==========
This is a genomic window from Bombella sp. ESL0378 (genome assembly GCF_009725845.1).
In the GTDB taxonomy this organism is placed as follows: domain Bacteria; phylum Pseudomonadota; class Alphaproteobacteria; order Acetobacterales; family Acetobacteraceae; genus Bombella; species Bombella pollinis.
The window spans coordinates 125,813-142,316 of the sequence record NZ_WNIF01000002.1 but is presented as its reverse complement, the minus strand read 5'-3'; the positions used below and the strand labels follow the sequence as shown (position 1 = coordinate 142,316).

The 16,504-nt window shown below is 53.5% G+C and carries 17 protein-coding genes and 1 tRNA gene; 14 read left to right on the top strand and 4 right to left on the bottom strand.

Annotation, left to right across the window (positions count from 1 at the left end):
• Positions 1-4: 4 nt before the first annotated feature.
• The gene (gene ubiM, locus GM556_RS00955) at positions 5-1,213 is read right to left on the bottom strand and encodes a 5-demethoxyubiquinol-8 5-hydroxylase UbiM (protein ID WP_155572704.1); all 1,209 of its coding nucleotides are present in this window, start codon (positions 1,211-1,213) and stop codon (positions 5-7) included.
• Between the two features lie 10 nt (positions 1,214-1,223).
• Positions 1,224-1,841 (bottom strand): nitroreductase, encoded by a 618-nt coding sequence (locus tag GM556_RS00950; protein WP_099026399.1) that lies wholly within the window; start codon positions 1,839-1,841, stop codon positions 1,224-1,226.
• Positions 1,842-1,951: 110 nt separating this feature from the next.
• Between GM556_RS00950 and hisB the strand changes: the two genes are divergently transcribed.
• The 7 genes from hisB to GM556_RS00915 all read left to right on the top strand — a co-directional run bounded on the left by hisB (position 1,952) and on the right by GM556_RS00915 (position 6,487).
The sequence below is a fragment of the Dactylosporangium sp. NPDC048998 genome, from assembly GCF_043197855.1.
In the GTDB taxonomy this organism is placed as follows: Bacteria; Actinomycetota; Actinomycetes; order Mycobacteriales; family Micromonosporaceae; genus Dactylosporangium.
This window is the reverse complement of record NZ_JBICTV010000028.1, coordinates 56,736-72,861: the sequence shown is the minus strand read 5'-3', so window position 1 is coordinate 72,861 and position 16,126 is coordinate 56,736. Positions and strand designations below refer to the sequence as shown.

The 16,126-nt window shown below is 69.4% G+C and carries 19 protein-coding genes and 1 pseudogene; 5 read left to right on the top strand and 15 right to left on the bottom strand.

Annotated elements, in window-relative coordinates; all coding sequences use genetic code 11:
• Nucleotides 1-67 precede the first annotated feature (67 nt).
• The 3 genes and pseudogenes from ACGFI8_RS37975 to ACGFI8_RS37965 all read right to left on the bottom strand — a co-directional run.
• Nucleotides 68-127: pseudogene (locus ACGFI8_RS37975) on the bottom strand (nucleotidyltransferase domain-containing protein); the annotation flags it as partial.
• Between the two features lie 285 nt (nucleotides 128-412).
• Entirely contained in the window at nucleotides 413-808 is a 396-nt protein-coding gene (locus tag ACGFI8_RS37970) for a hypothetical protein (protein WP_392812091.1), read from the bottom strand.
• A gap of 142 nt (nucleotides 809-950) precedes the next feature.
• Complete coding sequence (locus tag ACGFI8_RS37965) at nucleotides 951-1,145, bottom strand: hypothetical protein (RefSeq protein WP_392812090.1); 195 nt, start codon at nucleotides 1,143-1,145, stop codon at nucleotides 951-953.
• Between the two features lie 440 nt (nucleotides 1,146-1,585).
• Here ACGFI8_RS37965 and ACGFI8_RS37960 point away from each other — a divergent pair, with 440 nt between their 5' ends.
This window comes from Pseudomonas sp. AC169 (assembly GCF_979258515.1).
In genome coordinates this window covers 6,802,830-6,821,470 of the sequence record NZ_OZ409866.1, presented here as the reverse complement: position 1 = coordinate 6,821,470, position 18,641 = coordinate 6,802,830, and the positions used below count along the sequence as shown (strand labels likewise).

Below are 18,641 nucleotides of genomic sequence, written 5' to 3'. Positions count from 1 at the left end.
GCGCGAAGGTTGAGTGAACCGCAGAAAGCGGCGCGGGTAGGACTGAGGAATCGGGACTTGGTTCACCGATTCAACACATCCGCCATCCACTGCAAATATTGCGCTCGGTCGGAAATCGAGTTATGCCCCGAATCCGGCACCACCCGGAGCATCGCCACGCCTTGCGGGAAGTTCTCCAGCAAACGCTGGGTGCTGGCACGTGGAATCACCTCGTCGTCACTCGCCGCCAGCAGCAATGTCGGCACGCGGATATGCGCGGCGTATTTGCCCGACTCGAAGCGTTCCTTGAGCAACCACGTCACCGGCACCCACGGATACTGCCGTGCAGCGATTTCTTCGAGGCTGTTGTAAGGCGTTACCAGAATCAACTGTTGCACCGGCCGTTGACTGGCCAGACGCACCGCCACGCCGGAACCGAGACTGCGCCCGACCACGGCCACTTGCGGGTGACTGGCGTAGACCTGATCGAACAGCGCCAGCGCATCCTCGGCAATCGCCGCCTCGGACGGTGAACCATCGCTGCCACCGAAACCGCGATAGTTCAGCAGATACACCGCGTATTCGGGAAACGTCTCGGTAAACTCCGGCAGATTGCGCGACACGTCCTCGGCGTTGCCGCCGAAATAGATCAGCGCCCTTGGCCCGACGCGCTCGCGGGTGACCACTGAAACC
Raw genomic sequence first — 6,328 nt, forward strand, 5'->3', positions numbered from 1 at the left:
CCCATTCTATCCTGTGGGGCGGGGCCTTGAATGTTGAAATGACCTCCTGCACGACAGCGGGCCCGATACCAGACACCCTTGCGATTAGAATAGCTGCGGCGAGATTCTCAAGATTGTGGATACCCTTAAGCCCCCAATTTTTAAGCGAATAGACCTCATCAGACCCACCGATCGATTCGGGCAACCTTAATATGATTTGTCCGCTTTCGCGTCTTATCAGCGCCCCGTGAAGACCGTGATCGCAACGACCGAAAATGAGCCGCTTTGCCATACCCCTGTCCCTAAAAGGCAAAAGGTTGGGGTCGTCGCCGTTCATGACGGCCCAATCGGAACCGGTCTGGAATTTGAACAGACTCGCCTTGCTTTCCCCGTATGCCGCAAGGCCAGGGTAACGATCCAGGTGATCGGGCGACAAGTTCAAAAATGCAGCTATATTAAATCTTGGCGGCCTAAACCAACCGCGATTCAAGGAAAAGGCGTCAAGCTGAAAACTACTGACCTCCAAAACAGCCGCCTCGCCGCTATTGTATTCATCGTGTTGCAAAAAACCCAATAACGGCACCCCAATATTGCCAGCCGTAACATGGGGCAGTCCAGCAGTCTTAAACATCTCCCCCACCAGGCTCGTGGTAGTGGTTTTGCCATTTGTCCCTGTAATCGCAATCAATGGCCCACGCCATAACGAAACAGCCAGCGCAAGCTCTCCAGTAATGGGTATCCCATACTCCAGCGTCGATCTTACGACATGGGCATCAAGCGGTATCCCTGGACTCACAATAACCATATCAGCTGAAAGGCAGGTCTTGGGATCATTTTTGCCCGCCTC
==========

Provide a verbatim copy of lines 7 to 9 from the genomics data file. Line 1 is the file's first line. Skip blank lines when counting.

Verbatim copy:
• The gene (gene ubiM, locus GM556_RS00955) at positions 5-1,213 is read right to left on the bottom strand and encodes a 5-demethoxyubiquinol-8 5-hydroxylase UbiM (protein ID WP_155572704.1); all 1,209 of its coding nucleotides are present in this window, start codon (positions 1,211-1,213) and stop codon (positions 5-7) included.
• Between the two features lie 10 nt (positions 1,214-1,223).
• Positions 1,224-1,841 (bottom strand): nitroreductase, encoded by a 618-nt coding sequence (locus tag GM556_RS00950; protein WP_099026399.1) that lies wholly within the window; start codon positions 1,839-1,841, stop codon positions 1,224-1,226.